What Color Is My Pawpawsaurus?
August 11, 2009 5:48 PM Subscribe
posted by Bora Horza Gobuchul (62 comments total)
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Dinosaur coloration has always been a source of wild speculation. Artistic renders have ranged from the conservative (battleship grey, lizard green) to the flamboyant
, but all guesses appeared equally valid
. While there are some wonderfully preserved examples of dinosaur skin
texture, fossils have remained stubbornly monochromatic… until now.
Scientists at Yale have hit upon a line of inquiry that may solve the puzzle [article with embedded YouTube video]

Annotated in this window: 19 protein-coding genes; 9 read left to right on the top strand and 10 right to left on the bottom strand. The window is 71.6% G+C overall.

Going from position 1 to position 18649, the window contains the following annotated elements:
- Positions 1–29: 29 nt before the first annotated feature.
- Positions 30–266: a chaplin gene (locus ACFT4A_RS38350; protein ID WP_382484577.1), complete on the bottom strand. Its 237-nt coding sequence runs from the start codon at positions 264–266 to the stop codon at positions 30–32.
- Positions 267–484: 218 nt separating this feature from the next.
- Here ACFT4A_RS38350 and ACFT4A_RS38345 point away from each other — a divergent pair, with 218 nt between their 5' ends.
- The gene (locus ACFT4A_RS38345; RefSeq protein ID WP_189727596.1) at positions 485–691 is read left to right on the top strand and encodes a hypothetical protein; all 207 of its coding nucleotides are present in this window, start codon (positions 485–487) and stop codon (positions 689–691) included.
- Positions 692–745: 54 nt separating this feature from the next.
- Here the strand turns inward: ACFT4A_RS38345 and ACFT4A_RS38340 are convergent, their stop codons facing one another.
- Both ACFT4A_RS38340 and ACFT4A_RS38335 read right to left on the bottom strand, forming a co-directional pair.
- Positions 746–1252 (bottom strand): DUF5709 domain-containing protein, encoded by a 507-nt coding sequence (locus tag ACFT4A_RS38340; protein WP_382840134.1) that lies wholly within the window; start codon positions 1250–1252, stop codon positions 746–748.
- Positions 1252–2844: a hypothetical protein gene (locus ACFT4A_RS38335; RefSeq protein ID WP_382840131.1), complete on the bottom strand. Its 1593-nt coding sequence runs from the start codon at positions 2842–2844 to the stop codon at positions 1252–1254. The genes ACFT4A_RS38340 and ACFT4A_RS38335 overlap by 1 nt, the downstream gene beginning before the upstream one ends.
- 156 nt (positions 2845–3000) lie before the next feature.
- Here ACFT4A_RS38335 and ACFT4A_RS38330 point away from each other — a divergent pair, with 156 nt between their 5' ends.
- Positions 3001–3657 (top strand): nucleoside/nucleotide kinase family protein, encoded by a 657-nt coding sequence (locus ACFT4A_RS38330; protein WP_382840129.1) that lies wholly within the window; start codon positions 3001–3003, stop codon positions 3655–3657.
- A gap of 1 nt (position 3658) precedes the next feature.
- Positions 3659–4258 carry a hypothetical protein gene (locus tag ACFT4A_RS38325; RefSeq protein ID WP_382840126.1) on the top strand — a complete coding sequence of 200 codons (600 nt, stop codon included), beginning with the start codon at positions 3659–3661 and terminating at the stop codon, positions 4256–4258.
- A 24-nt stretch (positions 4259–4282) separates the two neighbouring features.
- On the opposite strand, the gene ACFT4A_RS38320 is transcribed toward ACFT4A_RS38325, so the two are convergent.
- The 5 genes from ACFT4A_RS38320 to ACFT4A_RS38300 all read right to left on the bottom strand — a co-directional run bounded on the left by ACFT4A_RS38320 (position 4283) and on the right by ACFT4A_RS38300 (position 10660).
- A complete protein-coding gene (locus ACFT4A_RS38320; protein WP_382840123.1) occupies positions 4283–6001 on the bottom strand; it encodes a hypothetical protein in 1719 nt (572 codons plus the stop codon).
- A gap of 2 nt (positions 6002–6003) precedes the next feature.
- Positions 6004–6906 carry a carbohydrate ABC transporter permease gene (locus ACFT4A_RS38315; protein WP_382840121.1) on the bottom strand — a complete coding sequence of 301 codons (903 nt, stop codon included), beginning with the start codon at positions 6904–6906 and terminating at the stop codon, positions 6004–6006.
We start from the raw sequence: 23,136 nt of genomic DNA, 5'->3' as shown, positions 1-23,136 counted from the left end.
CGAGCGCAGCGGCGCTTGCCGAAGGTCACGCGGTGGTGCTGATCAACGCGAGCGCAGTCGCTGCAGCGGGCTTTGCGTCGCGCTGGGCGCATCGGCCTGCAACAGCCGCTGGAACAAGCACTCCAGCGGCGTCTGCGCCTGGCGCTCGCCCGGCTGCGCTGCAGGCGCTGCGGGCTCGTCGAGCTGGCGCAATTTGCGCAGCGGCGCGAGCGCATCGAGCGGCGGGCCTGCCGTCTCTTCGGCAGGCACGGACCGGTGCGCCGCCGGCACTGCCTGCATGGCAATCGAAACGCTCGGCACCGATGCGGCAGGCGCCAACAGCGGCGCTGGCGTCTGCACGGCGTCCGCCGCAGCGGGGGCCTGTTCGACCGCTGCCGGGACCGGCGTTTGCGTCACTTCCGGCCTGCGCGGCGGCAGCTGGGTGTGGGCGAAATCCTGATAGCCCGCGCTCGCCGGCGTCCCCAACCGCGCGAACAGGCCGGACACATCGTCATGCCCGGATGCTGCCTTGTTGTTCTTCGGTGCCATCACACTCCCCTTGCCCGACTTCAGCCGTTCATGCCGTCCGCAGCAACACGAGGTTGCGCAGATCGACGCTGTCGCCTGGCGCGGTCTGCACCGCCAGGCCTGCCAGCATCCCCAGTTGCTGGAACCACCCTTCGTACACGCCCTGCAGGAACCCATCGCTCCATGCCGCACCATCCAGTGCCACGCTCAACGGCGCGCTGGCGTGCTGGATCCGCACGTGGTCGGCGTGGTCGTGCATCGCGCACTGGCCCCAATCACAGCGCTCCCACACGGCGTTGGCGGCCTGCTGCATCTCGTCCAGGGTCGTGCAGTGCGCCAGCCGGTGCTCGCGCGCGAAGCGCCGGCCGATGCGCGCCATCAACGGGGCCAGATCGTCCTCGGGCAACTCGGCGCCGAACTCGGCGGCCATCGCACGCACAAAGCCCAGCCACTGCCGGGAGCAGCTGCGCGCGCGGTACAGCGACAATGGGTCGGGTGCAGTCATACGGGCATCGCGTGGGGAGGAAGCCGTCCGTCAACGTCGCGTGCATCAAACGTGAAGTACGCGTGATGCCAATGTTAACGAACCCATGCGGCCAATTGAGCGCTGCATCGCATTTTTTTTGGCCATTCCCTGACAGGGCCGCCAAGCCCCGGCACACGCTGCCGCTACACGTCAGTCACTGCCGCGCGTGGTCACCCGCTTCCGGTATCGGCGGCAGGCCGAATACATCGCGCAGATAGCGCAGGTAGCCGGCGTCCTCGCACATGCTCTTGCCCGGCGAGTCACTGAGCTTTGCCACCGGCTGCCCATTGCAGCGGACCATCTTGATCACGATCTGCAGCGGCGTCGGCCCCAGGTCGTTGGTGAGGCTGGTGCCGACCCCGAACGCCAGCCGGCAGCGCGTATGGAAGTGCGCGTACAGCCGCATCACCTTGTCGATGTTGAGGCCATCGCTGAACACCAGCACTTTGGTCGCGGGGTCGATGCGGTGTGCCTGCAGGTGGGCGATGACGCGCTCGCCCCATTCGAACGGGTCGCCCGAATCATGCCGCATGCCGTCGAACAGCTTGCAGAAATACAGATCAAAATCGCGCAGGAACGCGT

. As ancient ancestors to birds, some dinosaurs were feathered: velociraptor, for example, is now known to have been fully plumaged, and many other dinosaurs were patterned with "dinofuzz
". Feathers contain melanin; different sizes and shapes of fossilised melanosomes, revealed under electron microscopes
, indicate different colors. So far scientists working in the field have been able to detect red, black, and brown in fossil feathers, with more colors almost certainly on the way.
(The title for this post was aided by the excellent DinoDictionary; references from the DinoWiki and the University of Bristol's DinoBase also contributed.)